The roots of African Americans’ attraction to kung fu films are deeply embed- ded in their sociohistorical experiences. Simply put, it is a product of blacks’ political and cultural resistance to racial oppression. Although “repression breeds resistance,” opposing oppression is never simple; it is always varied and complex. Resistance is as likely to include cross-cutting strategies and discourses as mutually reinforcing ones. Two different but overlapping ideo- logical discourses, Pan-Africanism and Black Internationalism, help explain African Americans’ fascination with kung fu films. Pan-Africanists view the diverse dispersed peoples of African descent as one family. And perhaps, more importantly, they locate black unity in similar, if not common, national experi- ences of racial domination, discrimination, and degradation. Pan-Africanists believe that until African-descended people coordinate their resources to create a United States of Africa, they will never experience freedom, justice, and self-determination. Black Internationalism is also a direct outgrowth of African Americans’ meditation on and engagement in world affairs. According to Marc Gallicchio, “black internationalists believed that, as victims of racism and imperialism, the world’s darker races, a term they employed to describe the non-European world, shared a common interest in overthrowing white supremacy and creating an international order based on racial equality.” Al- though different in emphasis, both Pan-Africanism and Black International- ism have their roots in Black Nationalist opposition to racial oppression.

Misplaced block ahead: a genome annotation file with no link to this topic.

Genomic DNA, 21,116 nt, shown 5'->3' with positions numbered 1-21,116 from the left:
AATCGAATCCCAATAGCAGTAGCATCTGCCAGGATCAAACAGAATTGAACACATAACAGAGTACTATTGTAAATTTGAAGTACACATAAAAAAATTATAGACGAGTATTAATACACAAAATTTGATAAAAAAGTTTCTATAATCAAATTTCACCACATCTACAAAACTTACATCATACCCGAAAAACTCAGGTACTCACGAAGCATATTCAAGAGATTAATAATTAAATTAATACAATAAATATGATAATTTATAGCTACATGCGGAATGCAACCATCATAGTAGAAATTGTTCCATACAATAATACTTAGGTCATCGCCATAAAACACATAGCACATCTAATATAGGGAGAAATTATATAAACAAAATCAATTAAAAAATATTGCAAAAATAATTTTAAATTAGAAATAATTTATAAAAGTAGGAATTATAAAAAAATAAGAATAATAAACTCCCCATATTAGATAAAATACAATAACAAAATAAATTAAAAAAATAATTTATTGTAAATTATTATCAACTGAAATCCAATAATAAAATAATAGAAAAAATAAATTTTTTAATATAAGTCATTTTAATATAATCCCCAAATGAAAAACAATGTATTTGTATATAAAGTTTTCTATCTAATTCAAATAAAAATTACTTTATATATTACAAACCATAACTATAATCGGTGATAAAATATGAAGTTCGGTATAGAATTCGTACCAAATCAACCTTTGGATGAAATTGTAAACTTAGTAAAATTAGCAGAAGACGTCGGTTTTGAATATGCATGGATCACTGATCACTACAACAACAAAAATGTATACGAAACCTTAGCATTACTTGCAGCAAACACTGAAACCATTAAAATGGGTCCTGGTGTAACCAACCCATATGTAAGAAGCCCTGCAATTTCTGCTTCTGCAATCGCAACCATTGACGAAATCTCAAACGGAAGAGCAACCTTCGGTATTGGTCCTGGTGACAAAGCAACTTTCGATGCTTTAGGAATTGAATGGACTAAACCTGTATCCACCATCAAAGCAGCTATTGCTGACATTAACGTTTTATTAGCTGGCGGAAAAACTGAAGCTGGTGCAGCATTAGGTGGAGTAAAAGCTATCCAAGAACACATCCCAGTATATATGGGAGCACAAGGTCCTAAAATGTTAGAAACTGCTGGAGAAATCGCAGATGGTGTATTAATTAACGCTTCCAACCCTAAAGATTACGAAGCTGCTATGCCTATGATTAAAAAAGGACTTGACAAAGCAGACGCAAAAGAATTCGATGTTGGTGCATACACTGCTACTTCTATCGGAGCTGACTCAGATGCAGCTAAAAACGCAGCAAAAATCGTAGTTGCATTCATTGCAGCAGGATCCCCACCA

Available at: http://works.bepress.com/sundiata_chajua/4/